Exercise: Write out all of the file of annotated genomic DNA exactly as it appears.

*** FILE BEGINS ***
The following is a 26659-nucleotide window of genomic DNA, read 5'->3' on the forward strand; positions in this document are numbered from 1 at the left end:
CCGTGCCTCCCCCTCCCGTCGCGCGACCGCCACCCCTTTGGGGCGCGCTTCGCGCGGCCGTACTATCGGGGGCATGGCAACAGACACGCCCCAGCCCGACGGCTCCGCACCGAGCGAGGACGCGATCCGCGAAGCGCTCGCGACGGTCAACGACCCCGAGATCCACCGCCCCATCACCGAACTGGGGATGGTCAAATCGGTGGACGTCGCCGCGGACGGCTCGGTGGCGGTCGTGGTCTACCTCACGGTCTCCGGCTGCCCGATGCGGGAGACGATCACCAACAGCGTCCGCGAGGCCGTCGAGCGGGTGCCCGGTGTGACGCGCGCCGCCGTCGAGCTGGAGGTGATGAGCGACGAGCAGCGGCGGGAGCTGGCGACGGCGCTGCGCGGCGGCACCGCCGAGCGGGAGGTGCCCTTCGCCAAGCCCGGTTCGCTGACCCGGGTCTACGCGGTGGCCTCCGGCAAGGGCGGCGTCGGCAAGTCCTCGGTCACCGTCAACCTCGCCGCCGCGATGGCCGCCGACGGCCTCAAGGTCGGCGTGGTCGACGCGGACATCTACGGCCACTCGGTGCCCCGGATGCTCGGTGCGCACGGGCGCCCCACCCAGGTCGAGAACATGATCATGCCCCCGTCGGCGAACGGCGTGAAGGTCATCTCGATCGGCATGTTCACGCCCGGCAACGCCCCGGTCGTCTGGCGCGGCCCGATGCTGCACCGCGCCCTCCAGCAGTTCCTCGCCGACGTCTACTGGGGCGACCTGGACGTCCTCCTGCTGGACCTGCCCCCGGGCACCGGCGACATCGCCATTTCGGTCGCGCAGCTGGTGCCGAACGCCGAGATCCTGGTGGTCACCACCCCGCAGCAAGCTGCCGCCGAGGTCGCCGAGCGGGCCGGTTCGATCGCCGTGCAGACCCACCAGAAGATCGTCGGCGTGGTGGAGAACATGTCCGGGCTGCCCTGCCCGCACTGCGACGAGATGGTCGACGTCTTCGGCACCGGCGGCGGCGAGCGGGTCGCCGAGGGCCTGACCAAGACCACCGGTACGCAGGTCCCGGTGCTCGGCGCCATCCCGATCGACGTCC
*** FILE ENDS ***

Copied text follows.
The following is a 26659-nucleotide window of genomic DNA, read 5'->3' on the forward strand; positions in this document are numbered from 1 at the left end:
CCGTGCCTCCCCCTCCCGTCGCGCGACCGCCACCCCTTTGGGGCGCGCTTCGCGCGGCCGTACTATCGGGGGCATGGCAACAGACACGCCCCAGCCCGACGGCTCCGCACCGAGCGAGGACGCGATCCGCGAAGCGCTCGCGACGGTCAACGACCCCGAGATCCACCGCCCCATCACCGAACTGGGGATGGTCAAATCGGTGGACGTCGCCGCGGACGGCTCGGTGGCGGTCGTGGTCTACCTCACGGTCTCCGGCTGCCCGATGCGGGAGACGATCACCAACAGCGTCCGCGAGGCCGTCGAGCGGGTGCCCGGTGTGACGCGCGCCGCCGTCGAGCTGGAGGTGATGAGCGACGAGCAGCGGCGGGAGCTGGCGACGGCGCTGCGCGGCGGCACCGCCGAGCGGGAGGTGCCCTTCGCCAAGCCCGGTTCGCTGACCCGGGTCTACGCGGTGGCCTCCGGCAAGGGCGGCGTCGGCAAGTCCTCGGTCACCGTCAACCTCGCCGCCGCGATGGCCGCCGACGGCCTCAAGGTCGGCGTGGTCGACGCGGACATCTACGGCCACTCGGTGCCCCGGATGCTCGGTGCGCACGGGCGCCCCACCCAGGTCGAGAACATGATCATGCCCCCGTCGGCGAACGGCGTGAAGGTCATCTCGATCGGCATGTTCACGCCCGGCAACGCCCCGGTCGTCTGGCGCGGCCCGATGCTGCACCGCGCCCTCCAGCAGTTCCTCGCCGACGTCTACTGGGGCGACCTGGACGTCCTCCTGCTGGACCTGCCCCCGGGCACCGGCGACATCGCCATTTCGGTCGCGCAGCTGGTGCCGAACGCCGAGATCCTGGTGGTCACCACCCCGCAGCAAGCTGCCGCCGAGGTCGCCGAGCGGGCCGGTTCGATCGCCGTGCAGACCCACCAGAAGATCGTCGGCGTGGTGGAGAACATGTCCGGGCTGCCCTGCCCGCACTGCGACGAGATGGTCGACGTCTTCGGCACCGGCGGCGGCGAGCGGGTCGCCGAGGGCCTGACCAAGACCACCGGTACGCAGGTCCCGGTGCTCGGCGCCATCCCGATCGACGTCC